‘The new city became both micro and macrocosm: imploded yet still monumental, insistent upon its status as total ‘space’…. Nothing ordered this littered and cluttered morass of high and low technologies, this city without top, without bottom, without limits. The only constant was the view that revealed everything in a single glance; a view both panaromic and kaleidoscopic.’
– Scott Bukatman: Blade Runner – BFI Film Classics
‘… some precepts of chaos theory … holds that chaotic systems are not random but complex, non-linear systems produced through massively repeated, simple operations. New dimensions lie between the dimensions of traditional mathematics: fractal dimensions. The natural order is distinguished by intricate and infinite fragmentation and by similarities across different scales – fractal forms …. patterns reveal complexity at any magnification, so ‘a fractal is a way of seeing infinity’.’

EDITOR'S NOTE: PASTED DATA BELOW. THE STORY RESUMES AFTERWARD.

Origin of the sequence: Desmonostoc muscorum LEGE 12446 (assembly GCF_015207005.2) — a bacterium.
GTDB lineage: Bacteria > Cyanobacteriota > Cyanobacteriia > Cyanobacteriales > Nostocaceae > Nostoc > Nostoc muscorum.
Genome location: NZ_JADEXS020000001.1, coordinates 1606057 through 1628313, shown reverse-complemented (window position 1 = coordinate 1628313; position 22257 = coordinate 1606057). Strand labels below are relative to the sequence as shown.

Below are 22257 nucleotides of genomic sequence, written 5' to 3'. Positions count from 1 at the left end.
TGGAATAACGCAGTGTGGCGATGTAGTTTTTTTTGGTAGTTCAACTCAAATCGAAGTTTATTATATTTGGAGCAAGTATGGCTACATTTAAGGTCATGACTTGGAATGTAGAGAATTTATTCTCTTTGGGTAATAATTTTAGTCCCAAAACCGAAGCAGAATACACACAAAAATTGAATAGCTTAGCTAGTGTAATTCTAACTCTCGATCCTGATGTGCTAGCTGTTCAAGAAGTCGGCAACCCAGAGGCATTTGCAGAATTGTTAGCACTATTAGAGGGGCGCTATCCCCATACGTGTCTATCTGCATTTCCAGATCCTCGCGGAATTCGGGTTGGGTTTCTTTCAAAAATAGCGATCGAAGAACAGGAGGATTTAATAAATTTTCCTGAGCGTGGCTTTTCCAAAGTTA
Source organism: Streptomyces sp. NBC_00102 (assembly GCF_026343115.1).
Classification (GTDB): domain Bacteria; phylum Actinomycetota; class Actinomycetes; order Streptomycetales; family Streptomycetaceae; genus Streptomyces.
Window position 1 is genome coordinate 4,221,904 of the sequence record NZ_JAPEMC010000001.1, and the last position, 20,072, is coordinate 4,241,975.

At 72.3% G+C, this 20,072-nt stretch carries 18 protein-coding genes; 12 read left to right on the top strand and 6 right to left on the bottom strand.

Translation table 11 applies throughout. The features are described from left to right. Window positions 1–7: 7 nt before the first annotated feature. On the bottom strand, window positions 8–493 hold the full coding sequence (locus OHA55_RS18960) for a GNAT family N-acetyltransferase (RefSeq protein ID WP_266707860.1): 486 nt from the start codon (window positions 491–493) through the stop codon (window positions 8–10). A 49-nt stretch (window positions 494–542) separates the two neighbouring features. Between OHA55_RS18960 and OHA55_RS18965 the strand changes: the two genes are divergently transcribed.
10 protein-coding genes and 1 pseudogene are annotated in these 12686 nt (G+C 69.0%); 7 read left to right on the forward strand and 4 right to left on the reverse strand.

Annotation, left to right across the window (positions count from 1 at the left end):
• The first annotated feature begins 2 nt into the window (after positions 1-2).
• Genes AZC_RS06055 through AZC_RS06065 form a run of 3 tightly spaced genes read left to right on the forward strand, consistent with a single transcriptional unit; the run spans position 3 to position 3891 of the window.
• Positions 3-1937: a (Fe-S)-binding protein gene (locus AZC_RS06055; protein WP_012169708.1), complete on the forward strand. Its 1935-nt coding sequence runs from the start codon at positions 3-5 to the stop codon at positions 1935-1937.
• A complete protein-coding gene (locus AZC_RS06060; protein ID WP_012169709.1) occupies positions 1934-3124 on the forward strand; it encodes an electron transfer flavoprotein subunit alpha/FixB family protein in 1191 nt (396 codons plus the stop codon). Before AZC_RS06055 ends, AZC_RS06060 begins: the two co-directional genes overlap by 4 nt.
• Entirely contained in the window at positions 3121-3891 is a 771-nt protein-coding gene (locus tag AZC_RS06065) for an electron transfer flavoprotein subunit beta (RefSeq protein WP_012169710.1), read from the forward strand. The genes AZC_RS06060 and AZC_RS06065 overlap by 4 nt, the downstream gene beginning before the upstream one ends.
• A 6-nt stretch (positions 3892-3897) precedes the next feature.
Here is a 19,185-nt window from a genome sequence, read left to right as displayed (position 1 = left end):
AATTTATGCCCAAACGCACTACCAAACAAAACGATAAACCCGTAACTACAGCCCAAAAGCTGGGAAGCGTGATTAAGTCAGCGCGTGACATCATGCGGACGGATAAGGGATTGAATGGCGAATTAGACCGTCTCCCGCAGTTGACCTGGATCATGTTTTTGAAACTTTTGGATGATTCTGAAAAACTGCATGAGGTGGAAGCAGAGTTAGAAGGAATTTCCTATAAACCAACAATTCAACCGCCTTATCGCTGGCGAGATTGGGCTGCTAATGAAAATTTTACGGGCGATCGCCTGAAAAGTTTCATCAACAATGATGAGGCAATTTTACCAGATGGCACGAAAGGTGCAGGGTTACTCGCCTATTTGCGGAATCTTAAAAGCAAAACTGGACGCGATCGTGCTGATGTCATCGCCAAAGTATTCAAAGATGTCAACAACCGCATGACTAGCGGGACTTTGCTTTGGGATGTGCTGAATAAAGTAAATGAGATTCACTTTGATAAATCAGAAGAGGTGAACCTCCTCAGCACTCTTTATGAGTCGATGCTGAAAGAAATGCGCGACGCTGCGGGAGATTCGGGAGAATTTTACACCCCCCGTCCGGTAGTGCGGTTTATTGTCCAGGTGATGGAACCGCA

– Scott Bukatman: Blade Runner – BFI Film Classics
‘By far the most complex entity known to humanity is the human brain itself. The human brain contains approximately ten billion nerve cells – called neurons – and each neuron is connected to very many other neurons. To get an idea of this amount, we quote the following figures: There are twice as many neurons in each human brain than there are humans on this planet. Every day, in each human brain, 10,000 neurons die and are not replaced – a total of 300 million in a lifetime of 90 years – but this is only three percent of the total amount of neurons in the brain.’
– Complexity and Entropy – Human Creativity vs. the Heat Death of the Universe
Peripheral / Periphary: